23
Jan
2016
0

Fiatcoin, redefining Banks and Banking

My weakly grounded assumption is that central banks will slowly adopt consensus ledger technology and that eventually physical cash will be fully replaced by cryptocurrencies. I have read several blog posts on the subject to educate myself, which have raised more questions in my mind – economics and monetary policy not being my forte.

I recommend a few, see here by @jp_konighere by @dandolf and here by @codedlogic where the respective authors delve into payment systems, money as a unit of value and monetary policy. I am particularly interested in the impact fiatcoin – fedcoin is too US centric of a term – would have on the fractional reserve banking system and the roles of banks in any financial services ecosystem.

I will ask you to suspend disbelief and assume that the technology challenges have been ironed out – it is only a matter of time –  and that a central bank has chosen the right consensus ledger stack – after tinkering with every other alternative, let’s trust regulators with eventually choosing wisely – with an appropriate consensus algorithm layer (something more optimal than proof of work) and an appropriately scripted monetary policy (something else than a deflationary construct).

Now, the remaining vectors needed to be fleshed out are the network topology (which participants are allowed to interact with fiatcoin and in which capacity, that is read/write/read&write) and what the use case is.

To simplify these two choices, let’s assume a binary choice for network topology: a) only available to financial services incumbents (banks, non banks) and b) available to the everyone; and a binary choice for use case: a) as an inter banking payment settlement system or b) as a unit of measure and store of value.

I can conceptualize a natural timeline that would culminate into making fiatcoin available to every individual. The implications of such end goal are massive and range from how to treat AML/KYC, the desirability or undesirability of anonymity, the complete phasing out of physical cash, interest bearing capabilities… – the articles I refer to above mention some of these implications.

The implications of the starting point are equally tantalizing, if the starting point is for a central bank to make fiatcoin available to banks and non-bank financial services institutions.

Imagine banks, hedge funds, private equity funds, asset managers, insurance companies, any non-bank financial services entity able to directly transact and hold accounts in fiatcoin with a central bank.

Would such wholesale market structure eliminate TBTF institutional risk (too big to fail) by spreading access to central bank money to all institutional holders?  How would frb (fractional reserve banking) be impacted. How would the availability of credit be impacted? How would regulation need to evolve to cover all institutions?

i do not know if TBTF risk would be eliminated altogether, yet I am quite sure it would be reduced under wholesale fiatcoin. I do not know if frb would be eliminated altogether, yet I am quite sure many large banks would shrink their balance sheets as a result of fiatcoin while many alternative lending platforms or shadow banks would fall under closer oversight from a central bank. A desirable outcome fostering less volatility – most certainly from a central bank’s point if view one would think?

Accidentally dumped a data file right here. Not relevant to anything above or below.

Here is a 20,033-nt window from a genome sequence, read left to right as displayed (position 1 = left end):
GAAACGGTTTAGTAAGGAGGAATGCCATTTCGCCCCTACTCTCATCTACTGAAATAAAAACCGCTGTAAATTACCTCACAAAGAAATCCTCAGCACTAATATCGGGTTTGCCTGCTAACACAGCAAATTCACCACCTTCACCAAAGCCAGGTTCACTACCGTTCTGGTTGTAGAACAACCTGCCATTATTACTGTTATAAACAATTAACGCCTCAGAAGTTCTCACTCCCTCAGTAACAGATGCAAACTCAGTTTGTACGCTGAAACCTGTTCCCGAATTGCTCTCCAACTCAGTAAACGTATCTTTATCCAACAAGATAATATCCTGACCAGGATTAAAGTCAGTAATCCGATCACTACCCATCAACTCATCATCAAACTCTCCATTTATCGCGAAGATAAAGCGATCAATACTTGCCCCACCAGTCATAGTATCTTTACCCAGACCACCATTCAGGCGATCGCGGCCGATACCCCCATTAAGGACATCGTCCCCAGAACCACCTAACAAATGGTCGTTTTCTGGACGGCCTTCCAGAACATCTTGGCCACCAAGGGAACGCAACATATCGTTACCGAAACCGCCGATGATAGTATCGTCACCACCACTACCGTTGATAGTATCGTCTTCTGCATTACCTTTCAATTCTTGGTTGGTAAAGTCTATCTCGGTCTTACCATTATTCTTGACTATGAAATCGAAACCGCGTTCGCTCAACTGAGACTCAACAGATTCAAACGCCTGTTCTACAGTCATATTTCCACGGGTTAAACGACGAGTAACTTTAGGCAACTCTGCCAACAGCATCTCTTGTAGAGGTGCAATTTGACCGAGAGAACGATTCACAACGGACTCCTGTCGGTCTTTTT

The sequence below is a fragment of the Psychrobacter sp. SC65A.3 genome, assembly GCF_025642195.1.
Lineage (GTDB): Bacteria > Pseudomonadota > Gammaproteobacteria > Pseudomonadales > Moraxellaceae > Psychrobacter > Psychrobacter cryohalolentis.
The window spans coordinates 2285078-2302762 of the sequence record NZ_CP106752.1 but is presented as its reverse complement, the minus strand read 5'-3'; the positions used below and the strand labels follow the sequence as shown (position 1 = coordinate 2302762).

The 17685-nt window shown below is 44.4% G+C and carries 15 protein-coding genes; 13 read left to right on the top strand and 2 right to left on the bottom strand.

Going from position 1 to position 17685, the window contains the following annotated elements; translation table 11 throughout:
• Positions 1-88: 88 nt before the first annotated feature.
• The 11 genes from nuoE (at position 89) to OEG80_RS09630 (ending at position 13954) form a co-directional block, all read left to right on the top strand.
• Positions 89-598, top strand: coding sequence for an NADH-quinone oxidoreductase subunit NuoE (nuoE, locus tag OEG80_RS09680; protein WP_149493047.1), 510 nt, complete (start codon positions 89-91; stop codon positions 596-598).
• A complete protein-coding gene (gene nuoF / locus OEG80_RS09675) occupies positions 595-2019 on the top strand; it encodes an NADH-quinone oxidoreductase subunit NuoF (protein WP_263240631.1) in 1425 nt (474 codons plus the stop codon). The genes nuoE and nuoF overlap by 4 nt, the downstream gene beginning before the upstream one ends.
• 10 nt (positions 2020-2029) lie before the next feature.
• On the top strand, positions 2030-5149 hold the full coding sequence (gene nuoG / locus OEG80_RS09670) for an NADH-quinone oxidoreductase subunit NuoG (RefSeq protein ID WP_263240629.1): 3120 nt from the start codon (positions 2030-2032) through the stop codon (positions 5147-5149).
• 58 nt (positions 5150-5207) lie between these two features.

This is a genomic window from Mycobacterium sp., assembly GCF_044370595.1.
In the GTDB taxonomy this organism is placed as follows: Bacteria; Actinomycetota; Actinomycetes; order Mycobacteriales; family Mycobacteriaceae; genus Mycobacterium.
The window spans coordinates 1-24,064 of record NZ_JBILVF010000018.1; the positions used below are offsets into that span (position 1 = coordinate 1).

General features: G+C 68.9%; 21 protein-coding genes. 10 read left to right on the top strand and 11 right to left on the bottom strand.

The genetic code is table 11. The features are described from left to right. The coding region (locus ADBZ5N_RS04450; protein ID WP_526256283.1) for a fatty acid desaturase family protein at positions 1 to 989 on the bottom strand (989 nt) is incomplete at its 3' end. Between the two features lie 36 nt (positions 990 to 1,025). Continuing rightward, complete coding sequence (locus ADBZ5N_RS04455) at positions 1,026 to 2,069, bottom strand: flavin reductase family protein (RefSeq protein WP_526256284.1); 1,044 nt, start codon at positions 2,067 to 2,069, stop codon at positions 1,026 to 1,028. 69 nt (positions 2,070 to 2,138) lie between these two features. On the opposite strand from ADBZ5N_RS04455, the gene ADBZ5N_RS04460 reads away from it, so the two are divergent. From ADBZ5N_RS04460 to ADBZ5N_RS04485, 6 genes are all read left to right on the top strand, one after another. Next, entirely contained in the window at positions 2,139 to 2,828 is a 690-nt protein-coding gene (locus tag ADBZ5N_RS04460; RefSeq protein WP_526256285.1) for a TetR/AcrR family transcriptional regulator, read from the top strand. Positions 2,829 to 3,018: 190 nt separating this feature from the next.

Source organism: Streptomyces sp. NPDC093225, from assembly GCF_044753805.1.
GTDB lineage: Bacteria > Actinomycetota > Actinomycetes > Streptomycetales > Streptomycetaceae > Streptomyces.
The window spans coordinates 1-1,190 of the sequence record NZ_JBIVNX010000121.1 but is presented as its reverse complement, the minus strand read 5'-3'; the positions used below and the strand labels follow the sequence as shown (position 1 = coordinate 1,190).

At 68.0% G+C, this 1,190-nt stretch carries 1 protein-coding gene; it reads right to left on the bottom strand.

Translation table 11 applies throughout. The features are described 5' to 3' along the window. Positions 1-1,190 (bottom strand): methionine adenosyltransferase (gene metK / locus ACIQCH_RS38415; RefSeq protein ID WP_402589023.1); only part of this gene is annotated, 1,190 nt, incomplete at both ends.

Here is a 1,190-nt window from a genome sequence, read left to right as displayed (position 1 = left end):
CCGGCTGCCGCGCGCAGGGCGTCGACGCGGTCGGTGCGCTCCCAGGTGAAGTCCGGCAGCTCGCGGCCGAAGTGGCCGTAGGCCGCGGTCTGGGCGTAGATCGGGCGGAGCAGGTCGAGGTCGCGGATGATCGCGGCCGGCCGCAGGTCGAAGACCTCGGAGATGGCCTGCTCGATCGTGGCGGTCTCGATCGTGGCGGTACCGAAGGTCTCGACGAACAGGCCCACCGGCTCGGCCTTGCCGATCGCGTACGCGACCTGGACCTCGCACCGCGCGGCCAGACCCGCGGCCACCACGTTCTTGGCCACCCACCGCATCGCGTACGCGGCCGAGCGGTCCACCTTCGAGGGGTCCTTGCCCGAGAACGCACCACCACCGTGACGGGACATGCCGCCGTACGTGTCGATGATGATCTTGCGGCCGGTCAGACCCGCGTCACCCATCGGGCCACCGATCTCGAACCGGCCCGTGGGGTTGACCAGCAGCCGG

Other questions come to mind: What of cross border transactions? Would various central banks use the same consensus technology stack with same or similar features (consensus algorithm, network topology, monetary policy scripting) thereby ensuring optimal interoperability? Would central banks introduce a tiered approach with a shared metafiatcoin only available and transacted amongst themselves (hello IMF and SDRs) linked to country or country unions’ specific fiatcoins (fedcoin, eurocoin…)

Until fiatcoin would be made available to the public – and I am also convinced this will happen sooner than we think – how would financial institutions intermediate between fiatcoin and physical currencies (physical or digital cash)?

I realize all these questions lead us to rethink what a bank will do in the future and how it will compete. Deposit gathering and credit intermediation may not be the end goal anymore. And that is what banks need to focus on, amongst other things.

 

 

 

 

 

 

 

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2 Responses

  1. Mark Pey

    Hi Pascal and welcome down the rabbit hole, I think you’re thinking about *banking* when you might instead be thinking about *money* and its very nature. We’re all conditioned to think “money” and “credit” are somehow inextricably linked but they need not be, yes it’s seductive to be able to create something “valuable” by merely borrowing it into existence (like our current system does) but inevitably the temptation is too great, the supply expands faster than the income to service the debt does. Hence our current predicament where the only way debt-based money can be serviced is by pricing its NPV at zero (or even below zero in the Eurozone and elsewhere). So we can have FedCoin, FiatCoin, MegaFiatCoin, or whatever else you like but if they are created and issued the same way the USD and EUR etc are today then the problems remain: ever-increasing quantities of debt, zero reward for savings, wealth concentrating ever upwards closest to the “money” spigots, and a race to zero or below with competitive debasements (“I know, we’ll make our country richer by making our citizens poorer, good idea”. The percentage of times this has worked out in the past = 0.

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